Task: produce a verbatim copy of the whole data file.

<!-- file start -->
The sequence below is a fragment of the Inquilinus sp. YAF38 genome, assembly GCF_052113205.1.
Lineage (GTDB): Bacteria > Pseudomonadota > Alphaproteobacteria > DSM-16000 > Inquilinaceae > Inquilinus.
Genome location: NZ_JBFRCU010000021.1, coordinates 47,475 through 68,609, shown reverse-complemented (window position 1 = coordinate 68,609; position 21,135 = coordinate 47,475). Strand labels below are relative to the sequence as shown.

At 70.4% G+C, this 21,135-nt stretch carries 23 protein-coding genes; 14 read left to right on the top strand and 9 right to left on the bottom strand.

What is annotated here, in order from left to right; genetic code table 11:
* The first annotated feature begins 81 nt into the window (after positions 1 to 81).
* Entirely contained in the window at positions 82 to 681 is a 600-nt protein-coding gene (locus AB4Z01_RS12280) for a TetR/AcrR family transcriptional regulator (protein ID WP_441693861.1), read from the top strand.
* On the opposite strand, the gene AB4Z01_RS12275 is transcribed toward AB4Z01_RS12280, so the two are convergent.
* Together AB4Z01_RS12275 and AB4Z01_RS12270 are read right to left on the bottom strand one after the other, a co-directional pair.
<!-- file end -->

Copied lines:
The sequence below is a fragment of the Inquilinus sp. YAF38 genome, assembly GCF_052113205.1.
Lineage (GTDB): Bacteria > Pseudomonadota > Alphaproteobacteria > DSM-16000 > Inquilinaceae > Inquilinus.
Genome location: NZ_JBFRCU010000021.1, coordinates 47,475 through 68,609, shown reverse-complemented (window position 1 = coordinate 68,609; position 21,135 = coordinate 47,475). Strand labels below are relative to the sequence as shown.

At 70.4% G+C, this 21,135-nt stretch carries 23 protein-coding genes; 14 read left to right on the top strand and 9 right to left on the bottom strand.

What is annotated here, in order from left to right; genetic code table 11:
* The first annotated feature begins 81 nt into the window (after positions 1 to 81).
* Entirely contained in the window at positions 82 to 681 is a 600-nt protein-coding gene (locus AB4Z01_RS12280) for a TetR/AcrR family transcriptional regulator (protein ID WP_441693861.1), read from the top strand.
* On the opposite strand, the gene AB4Z01_RS12275 is transcribed toward AB4Z01_RS12280, so the two are convergent.
* Together AB4Z01_RS12275 and AB4Z01_RS12270 are read right to left on the bottom strand one after the other, a co-directional pair.